Middle school students engineer the future | PostIndependent.com

Middle school students engineer the future

Post Independent/Kelley Cox Members of the Garden School science group include, top row from left, teacher Kaaren Peck, Anna Komula, Becca Tanner and mentor engineer Jim Hancock, and bottom row, Jenna Talbott and Reid Miller.

NEW CASTLE – If you were to design a city 100 to 300 years in the future, what would it look like and how would it operate?That was the project that won two Garden School Classical Christian Academy students in New Castle a first-place award and three Glenwood Middle School students a third-place standing.Both teams placed in the National Engineers Week Future Cities competition in Denver on Jan. 29. The Garden School team headed off to Washington, D.C., on Saturday, Feb. 18, to continue in the nationwide competition. The trip is courtesy of the National Engineers Week Committee.The national competition involves 37 teams from around the country who placed first in their region, with the Garden School team representing western Colorado.Winners Reid Miller and Rebecca Tanner, both 13 and eighth-grade students at the Garden School, created their project using a geothermal power source for their city and biofuel for their electricity.

“We came up with the power idea using a geothermal power source, which is a closed system,” Miller said. “It was a new idea that hadn’t been done before. I think we probably won because it was one of the most original projects.”The students had to create their cities on a computer using the SimCity software program, then spent months making a physical model out of recycled materials, followed by a 5-7 minute presentation to a group of professional engineers explaining why their city worked.Miller and Tanner’s team was assisted by Jim Hancock, engineer for the town of Gypsum. Hancock volunteered his time and accompanied the team to D.C.Their science teacher, Kaaren Peck, oversaw the project.”It’s about teamwork, but it’s so multi-faceted,” Peck said. “They used the computer and made models using recycled materials. But the biggest focus is that they have to give a presentation and get grilled by the judges, who are engineers, and articulate scientifically correct answers.”This is the fourth year the Garden School has competed in the Future Cities competition, having taken two second places and a third in the past.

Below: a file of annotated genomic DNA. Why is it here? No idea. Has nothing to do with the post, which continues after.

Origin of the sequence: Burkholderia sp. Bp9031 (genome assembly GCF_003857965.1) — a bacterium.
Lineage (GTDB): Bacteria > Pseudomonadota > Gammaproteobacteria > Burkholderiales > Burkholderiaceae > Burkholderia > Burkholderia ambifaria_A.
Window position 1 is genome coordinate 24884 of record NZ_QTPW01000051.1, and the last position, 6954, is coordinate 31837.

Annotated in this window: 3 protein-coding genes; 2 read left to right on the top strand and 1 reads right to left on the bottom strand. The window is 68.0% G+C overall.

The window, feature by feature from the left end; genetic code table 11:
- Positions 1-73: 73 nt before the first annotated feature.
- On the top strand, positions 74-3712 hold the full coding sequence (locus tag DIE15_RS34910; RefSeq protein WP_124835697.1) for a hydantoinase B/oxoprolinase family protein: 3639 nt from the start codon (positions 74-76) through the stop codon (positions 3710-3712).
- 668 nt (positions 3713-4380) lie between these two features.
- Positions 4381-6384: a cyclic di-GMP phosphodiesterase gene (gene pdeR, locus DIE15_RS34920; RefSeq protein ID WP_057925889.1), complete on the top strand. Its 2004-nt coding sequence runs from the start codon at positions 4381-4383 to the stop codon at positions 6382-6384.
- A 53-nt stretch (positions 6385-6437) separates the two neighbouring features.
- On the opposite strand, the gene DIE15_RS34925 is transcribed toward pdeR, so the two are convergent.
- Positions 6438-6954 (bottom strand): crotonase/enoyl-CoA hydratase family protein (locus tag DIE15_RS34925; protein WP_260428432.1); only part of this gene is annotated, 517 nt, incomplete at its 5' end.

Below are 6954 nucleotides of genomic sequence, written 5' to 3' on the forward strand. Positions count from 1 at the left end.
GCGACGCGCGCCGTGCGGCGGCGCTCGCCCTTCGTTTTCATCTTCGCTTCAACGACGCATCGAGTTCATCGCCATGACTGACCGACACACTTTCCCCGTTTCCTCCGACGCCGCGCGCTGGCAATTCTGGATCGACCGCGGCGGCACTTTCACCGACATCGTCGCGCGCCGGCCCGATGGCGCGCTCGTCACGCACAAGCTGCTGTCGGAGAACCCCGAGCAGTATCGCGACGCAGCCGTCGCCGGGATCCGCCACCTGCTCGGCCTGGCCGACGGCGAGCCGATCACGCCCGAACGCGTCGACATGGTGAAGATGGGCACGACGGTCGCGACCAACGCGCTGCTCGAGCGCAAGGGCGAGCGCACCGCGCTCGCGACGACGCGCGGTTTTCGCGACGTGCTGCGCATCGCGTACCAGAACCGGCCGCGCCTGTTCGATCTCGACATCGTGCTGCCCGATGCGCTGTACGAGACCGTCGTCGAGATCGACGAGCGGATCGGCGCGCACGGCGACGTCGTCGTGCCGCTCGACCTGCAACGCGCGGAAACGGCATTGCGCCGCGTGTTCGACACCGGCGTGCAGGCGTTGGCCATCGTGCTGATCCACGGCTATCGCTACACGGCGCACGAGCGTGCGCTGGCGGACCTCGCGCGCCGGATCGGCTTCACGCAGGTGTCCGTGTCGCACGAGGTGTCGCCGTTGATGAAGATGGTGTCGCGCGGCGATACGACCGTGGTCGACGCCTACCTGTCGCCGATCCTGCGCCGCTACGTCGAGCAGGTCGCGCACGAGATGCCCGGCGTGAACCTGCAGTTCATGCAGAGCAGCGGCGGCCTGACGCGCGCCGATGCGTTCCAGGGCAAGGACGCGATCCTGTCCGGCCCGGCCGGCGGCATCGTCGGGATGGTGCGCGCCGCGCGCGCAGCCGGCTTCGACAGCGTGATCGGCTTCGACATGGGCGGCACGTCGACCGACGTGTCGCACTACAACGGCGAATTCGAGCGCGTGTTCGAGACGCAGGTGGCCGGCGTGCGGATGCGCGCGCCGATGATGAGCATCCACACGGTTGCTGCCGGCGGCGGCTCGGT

Another Garden School team, comprised of Jenna Talbott and Anna Komula, both 13-year-old seventh-grade students, took the “People’s Choice” and “Most Innovative Use of Materials” awards in the statewide Denver competition.”Our city was judged by all the people watching the competition, except the judges,” Talbott said. Talbott and Komula created an “aqua urban” city that is entirely based on water, with half of the city built under water.”It uses wave energy,” Talbott explained. “One day we came up with the idea because we thought of Venice (Italy) and the canals, so we thought an underwater city would be really cool.”Glenwood Middle School eighth-grade students Risa Wampler, Heather Boronski and Cailey Arensman, all 13, took third place in the competition under the direction of computer skills teacher Roark Roney and volunteer engineer Bob Pattillo, of Pattillo Associates Engineers Inc. in Glenwood Springs. It was the first time the school had entered the competition.

“We were very pleased,” Roney said. “They really grew in their ability to work together and solve problems.”The Glenwood team based their city 300 years in the future using only solar energy.”Our transportation runs on a magnetic levitation system like what is used in trains in Japan and Germany,” Arensman said. “We’ve advanced it to cars where the operator just punches in where they want to go.”Finalists in Washington, D.C., are competing for a trip to the U.S. Space Camp in Huntsville, Ala., and cash prizes of $1,000 to $2,000. Winners will be announced this week.The Garden School was founded by David and Renee Miller, of New Castle.”(Future Cities) is a very intense project,” said Renee Miller. “It involves teachers, parents and the community.”

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